This article is part of Ophthalmology Advisor’s conference coverage from the 2021 meeting of the American Academy of Ophthalmology, held in New Orleans from November 12 to 15, 2021. The team at Ophthalmology Advisor will be reporting on a variety of the research presented by the ophthalmology experts at the AAO. Check back for more from the AAO 2021 Meeting.

 

Clinicians frequently uncover optic pathway gliomas in patients with neurofibromatosis type 1, but most cases can be managed conservatively, researchers at the American Academy of Ophthalmology 2021 meeting suggested. The findings were developed from the largest study in the English literature to investigate visual outcomes of optic pathway gliomas in patients with neurofibromatosis type 1, according to the presentation. 


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The study was conducted at a tertiary cancer center to measure visual outcomes in patients with optic pathway gliomas. Researchers used data from 1382 patients seen between 2000 and 2020. Investigators accounted for patient demographics, tumor location, treatment, and progression of disease. Within the inclusion criterion were 210 patients (average age 32.4, 121 women). Of those, 89% are currently alive, according to investigators, and 11% are now deceased. The most common symptom associated with optic pathway gliomas in patients with neurofibromatosis type 1 was blurred vision. Seven patients presented with nystagmus.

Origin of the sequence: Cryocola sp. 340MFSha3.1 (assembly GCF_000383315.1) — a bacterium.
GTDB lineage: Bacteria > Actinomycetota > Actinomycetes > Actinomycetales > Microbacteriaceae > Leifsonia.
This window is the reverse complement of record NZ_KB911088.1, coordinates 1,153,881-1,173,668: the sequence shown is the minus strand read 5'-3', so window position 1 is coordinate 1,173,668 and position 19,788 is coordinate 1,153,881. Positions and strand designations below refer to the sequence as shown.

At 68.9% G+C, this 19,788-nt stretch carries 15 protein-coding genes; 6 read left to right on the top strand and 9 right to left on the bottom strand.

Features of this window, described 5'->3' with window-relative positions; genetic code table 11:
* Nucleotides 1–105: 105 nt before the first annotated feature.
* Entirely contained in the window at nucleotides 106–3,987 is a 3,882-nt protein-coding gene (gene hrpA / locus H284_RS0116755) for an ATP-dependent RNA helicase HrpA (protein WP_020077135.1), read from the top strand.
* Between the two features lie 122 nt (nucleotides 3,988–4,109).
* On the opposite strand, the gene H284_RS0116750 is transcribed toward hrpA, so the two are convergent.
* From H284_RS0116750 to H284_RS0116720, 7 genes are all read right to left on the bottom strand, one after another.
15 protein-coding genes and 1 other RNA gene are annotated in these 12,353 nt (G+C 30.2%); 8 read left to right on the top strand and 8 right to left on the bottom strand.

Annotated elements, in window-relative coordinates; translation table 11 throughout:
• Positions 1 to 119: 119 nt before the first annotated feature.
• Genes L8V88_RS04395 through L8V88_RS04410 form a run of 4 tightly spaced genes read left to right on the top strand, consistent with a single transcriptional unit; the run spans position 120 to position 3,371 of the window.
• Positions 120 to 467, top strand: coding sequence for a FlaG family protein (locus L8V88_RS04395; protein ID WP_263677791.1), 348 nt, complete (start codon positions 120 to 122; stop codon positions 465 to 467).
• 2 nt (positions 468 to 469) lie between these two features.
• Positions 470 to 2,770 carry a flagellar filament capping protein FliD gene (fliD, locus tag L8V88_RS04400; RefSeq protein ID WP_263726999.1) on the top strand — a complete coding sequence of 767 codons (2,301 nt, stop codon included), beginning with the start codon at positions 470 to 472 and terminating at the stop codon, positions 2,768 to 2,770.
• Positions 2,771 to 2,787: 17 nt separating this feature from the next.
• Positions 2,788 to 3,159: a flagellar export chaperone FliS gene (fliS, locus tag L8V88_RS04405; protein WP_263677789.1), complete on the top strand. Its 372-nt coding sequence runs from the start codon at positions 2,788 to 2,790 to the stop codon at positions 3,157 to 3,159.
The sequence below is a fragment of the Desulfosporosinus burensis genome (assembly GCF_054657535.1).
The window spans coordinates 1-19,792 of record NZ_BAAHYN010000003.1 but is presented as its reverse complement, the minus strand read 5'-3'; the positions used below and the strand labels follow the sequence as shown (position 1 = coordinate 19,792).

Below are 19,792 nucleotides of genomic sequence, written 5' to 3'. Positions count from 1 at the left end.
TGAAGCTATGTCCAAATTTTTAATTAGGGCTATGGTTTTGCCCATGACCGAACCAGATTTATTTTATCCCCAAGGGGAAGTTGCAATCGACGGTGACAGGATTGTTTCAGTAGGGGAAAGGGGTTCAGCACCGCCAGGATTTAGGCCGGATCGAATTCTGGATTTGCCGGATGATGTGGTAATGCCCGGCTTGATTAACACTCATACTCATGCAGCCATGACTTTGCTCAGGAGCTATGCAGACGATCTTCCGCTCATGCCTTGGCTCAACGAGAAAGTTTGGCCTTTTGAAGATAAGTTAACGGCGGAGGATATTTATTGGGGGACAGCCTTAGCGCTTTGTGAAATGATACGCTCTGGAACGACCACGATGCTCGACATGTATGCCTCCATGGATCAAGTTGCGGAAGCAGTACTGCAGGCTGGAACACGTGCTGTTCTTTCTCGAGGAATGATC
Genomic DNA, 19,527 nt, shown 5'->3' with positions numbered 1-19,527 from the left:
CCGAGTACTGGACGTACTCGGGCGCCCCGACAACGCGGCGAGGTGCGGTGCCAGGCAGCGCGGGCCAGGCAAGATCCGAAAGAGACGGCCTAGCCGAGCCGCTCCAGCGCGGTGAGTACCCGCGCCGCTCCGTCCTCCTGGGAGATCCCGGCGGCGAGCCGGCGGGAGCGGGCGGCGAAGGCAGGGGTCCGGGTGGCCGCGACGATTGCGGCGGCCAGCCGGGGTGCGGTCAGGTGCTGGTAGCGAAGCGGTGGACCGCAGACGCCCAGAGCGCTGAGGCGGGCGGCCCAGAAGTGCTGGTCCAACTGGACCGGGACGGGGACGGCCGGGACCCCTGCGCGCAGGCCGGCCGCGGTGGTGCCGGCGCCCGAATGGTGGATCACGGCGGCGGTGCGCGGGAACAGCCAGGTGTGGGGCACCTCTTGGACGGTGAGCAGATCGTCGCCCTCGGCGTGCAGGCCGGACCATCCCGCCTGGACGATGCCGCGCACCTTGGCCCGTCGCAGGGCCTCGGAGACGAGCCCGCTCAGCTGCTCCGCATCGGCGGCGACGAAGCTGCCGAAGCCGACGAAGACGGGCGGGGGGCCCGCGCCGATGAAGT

While some patients were treated with recently FDA-approved MEK inhibitors, most were managed conservatively, according to the presenters.

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Reference

Shah BM, Gombos DS, Whyte A, et al.  Visual outcomes in neurofibromatosis type 1 patients with optic pathways gliomas at a U.S. tertiary cancer center. Paper presented at: The American Academy of Ophthalmology 2021 Annual Meeting; November 12-15, 2021; New Orleans. Abstract PA051.